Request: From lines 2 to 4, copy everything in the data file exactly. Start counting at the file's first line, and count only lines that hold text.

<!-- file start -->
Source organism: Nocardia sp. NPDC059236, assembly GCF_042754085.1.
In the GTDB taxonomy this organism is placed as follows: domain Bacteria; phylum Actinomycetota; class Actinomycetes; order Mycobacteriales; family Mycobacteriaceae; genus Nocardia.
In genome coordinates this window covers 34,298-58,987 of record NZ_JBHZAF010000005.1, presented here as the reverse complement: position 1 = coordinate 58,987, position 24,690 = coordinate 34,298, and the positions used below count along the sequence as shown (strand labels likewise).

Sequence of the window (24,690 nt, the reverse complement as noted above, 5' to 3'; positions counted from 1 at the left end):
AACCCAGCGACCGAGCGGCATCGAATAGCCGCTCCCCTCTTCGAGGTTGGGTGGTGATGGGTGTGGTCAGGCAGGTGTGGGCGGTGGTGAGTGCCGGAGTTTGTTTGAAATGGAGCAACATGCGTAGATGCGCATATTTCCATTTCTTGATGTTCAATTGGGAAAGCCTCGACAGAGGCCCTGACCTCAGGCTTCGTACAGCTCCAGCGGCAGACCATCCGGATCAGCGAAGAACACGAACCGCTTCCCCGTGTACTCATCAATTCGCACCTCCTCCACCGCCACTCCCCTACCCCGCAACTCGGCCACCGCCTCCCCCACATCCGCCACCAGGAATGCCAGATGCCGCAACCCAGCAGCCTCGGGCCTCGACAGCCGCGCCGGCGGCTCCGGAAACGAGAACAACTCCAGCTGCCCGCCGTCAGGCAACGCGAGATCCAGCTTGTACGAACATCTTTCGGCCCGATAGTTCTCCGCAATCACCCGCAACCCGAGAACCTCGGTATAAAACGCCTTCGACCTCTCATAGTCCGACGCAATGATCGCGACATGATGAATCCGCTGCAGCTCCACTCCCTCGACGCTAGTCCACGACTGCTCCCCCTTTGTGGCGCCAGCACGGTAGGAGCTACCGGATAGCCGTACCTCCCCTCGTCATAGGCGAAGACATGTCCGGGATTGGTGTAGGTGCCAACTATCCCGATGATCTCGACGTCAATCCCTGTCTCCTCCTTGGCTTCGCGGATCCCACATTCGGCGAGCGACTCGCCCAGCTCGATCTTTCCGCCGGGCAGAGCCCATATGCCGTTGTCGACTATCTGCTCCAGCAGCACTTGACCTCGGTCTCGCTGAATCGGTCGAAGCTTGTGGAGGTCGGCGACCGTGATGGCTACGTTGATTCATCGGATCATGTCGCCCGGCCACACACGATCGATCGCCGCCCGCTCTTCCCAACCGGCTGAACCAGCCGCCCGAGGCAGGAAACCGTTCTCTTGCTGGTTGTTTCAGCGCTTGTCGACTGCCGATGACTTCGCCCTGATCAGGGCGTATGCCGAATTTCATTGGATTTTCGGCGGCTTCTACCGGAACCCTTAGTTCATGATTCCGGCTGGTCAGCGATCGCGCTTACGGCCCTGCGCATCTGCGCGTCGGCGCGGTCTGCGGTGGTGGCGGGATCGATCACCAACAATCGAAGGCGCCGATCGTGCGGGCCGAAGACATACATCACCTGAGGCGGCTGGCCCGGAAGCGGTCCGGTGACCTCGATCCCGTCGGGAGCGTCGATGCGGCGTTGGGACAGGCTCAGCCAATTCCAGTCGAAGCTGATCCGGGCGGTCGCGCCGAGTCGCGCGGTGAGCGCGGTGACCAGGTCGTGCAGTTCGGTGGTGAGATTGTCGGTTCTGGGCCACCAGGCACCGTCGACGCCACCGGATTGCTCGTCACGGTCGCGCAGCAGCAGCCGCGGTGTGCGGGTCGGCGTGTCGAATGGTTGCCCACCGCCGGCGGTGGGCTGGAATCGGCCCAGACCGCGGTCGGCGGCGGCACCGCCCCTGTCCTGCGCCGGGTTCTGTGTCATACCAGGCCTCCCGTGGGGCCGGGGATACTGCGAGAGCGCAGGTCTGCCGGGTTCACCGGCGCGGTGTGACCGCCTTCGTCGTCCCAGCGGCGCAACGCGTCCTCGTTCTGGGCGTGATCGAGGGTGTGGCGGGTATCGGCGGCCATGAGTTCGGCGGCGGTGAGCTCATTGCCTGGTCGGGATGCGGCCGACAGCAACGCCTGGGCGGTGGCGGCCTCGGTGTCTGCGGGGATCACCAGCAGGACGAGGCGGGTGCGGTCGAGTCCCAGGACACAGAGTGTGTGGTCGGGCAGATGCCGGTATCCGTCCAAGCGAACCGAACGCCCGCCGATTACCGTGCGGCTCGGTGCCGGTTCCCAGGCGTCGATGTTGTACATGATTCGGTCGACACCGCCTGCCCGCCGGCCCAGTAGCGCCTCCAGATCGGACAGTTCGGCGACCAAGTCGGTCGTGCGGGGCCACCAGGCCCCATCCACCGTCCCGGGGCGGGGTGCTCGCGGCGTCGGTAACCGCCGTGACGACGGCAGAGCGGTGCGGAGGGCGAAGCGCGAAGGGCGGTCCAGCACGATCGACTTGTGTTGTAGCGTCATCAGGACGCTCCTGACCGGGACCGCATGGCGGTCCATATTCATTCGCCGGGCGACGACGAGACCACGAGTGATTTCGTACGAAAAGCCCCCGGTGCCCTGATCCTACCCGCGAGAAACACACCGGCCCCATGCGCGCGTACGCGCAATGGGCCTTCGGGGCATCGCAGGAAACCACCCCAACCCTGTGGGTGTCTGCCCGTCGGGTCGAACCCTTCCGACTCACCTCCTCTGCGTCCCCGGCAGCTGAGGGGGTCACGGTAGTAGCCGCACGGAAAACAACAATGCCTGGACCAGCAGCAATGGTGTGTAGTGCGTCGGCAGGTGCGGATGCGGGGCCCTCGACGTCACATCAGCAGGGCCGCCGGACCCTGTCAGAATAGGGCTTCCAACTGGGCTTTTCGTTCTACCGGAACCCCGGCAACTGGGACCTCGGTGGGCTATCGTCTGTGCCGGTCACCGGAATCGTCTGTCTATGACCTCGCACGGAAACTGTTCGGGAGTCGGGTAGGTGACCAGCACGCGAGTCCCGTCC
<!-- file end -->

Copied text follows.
In the GTDB taxonomy this organism is placed as follows: domain Bacteria; phylum Actinomycetota; class Actinomycetes; order Mycobacteriales; family Mycobacteriaceae; genus Nocardia.
In genome coordinates this window covers 34,298-58,987 of record NZ_JBHZAF010000005.1, presented here as the reverse complement: position 1 = coordinate 58,987, position 24,690 = coordinate 34,298, and the positions used below count along the sequence as shown (strand labels likewise).

Sequence of the window (24,690 nt, the reverse complement as noted above, 5' to 3'; positions counted from 1 at the left end):